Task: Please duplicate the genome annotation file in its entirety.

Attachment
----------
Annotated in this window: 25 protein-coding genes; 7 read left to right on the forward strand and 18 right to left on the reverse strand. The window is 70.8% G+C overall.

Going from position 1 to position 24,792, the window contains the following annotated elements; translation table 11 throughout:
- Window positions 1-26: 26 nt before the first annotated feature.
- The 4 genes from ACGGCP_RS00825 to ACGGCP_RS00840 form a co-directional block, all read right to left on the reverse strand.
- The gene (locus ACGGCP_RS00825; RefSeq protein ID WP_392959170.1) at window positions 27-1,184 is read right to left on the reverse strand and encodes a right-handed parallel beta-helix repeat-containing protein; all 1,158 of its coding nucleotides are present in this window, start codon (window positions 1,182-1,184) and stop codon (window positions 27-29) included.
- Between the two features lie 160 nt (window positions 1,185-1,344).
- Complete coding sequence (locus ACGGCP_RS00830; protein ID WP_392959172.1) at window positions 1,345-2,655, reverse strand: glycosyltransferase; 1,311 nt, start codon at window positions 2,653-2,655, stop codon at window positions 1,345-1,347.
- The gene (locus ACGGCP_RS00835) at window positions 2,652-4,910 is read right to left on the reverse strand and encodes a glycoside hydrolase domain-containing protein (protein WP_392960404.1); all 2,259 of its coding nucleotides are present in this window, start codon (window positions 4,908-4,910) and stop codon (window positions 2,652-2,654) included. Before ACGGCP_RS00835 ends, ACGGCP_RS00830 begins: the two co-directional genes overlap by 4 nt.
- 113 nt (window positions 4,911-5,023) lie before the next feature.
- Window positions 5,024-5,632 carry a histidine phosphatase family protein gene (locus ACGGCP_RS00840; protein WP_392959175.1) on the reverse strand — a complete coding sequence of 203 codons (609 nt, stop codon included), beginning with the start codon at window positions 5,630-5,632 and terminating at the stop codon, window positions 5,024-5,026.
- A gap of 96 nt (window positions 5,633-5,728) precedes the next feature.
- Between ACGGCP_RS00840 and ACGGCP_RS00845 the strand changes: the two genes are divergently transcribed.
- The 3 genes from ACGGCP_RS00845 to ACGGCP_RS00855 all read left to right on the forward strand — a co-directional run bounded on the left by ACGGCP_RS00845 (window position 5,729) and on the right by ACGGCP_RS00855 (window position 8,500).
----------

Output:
Annotated in this window: 25 protein-coding genes; 7 read left to right on the forward strand and 18 right to left on the reverse strand. The window is 70.8% G+C overall.

Going from position 1 to position 24,792, the window contains the following annotated elements; translation table 11 throughout:
- Window positions 1-26: 26 nt before the first annotated feature.
- The 4 genes from ACGGCP_RS00825 to ACGGCP_RS00840 form a co-directional block, all read right to left on the reverse strand.
- The gene (locus ACGGCP_RS00825; RefSeq protein ID WP_392959170.1) at window positions 27-1,184 is read right to left on the reverse strand and encodes a right-handed parallel beta-helix repeat-containing protein; all 1,158 of its coding nucleotides are present in this window, start codon (window positions 1,182-1,184) and stop codon (window positions 27-29) included.
- Between the two features lie 160 nt (window positions 1,185-1,344).
- Complete coding sequence (locus ACGGCP_RS00830; protein ID WP_392959172.1) at window positions 1,345-2,655, reverse strand: glycosyltransferase; 1,311 nt, start codon at window positions 2,653-2,655, stop codon at window positions 1,345-1,347.
- The gene (locus ACGGCP_RS00835) at window positions 2,652-4,910 is read right to left on the reverse strand and encodes a glycoside hydrolase domain-containing protein (protein WP_392960404.1); all 2,259 of its coding nucleotides are present in this window, start codon (window positions 4,908-4,910) and stop codon (window positions 2,652-2,654) included. Before ACGGCP_RS00835 ends, ACGGCP_RS00830 begins: the two co-directional genes overlap by 4 nt.
- 113 nt (window positions 4,911-5,023) lie before the next feature.
- Window positions 5,024-5,632 carry a histidine phosphatase family protein gene (locus ACGGCP_RS00840; protein WP_392959175.1) on the reverse strand — a complete coding sequence of 203 codons (609 nt, stop codon included), beginning with the start codon at window positions 5,630-5,632 and terminating at the stop codon, window positions 5,024-5,026.
- A gap of 96 nt (window positions 5,633-5,728) precedes the next feature.
- Between ACGGCP_RS00840 and ACGGCP_RS00845 the strand changes: the two genes are divergently transcribed.
- The 3 genes from ACGGCP_RS00845 to ACGGCP_RS00855 all read left to right on the forward strand — a co-directional run bounded on the left by ACGGCP_RS00845 (window position 5,729) and on the right by ACGGCP_RS00855 (window position 8,500).